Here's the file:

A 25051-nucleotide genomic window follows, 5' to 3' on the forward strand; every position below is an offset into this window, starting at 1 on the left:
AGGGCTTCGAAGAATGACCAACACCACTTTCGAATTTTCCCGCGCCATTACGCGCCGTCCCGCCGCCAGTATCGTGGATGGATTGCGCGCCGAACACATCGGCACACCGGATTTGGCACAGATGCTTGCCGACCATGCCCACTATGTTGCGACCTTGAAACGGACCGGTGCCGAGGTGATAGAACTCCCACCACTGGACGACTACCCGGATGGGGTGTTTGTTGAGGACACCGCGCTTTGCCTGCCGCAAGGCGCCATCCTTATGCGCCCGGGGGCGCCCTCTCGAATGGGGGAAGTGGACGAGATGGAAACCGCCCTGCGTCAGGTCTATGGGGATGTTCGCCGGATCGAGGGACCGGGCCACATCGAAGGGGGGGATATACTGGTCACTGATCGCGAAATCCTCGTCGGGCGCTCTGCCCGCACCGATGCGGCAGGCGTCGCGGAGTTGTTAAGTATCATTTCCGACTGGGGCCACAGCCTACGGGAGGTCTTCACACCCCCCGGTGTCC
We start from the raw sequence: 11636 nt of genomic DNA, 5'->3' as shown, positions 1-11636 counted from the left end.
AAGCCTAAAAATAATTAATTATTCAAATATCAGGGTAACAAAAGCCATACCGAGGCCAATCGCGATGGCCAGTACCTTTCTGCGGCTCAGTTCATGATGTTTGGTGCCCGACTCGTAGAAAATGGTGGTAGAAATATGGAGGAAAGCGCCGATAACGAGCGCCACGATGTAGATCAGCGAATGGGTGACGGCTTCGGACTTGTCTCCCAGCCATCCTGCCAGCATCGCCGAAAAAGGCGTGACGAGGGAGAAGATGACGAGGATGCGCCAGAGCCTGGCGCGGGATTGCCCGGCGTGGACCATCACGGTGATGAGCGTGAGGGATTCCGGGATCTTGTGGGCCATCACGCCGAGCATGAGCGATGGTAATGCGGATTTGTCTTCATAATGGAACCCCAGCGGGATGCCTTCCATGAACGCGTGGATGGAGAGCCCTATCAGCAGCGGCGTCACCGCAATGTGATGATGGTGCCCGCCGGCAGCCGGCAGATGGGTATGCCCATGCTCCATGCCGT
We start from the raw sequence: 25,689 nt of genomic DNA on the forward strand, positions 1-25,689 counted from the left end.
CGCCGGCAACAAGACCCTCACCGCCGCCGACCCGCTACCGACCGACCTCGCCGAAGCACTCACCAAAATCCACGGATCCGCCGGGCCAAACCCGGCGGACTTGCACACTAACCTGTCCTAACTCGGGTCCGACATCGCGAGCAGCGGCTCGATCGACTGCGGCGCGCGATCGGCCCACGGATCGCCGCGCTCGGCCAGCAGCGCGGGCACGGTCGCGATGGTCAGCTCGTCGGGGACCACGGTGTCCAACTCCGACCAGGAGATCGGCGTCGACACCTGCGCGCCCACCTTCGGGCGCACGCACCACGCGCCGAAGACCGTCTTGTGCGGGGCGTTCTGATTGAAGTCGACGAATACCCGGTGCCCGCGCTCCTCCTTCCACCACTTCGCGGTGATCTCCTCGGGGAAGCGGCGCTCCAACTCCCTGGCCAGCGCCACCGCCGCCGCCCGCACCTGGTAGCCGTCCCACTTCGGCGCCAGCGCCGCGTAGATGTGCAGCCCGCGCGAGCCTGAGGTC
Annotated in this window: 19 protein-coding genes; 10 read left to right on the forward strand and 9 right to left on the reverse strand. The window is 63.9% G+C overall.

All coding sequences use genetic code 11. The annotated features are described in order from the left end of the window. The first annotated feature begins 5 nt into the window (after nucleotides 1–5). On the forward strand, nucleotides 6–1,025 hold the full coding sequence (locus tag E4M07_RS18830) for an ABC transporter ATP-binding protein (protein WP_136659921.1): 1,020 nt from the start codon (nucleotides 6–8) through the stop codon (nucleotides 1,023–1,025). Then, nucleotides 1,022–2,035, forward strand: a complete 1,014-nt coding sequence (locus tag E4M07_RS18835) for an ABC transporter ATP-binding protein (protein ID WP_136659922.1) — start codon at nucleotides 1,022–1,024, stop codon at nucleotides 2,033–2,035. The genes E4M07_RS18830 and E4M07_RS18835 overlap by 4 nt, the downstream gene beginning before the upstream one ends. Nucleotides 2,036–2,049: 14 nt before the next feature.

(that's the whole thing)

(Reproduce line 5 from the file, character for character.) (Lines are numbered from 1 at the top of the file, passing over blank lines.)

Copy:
We start from the raw sequence: 25,689 nt of genomic DNA on the forward strand, positions 1-25,689 counted from the left end.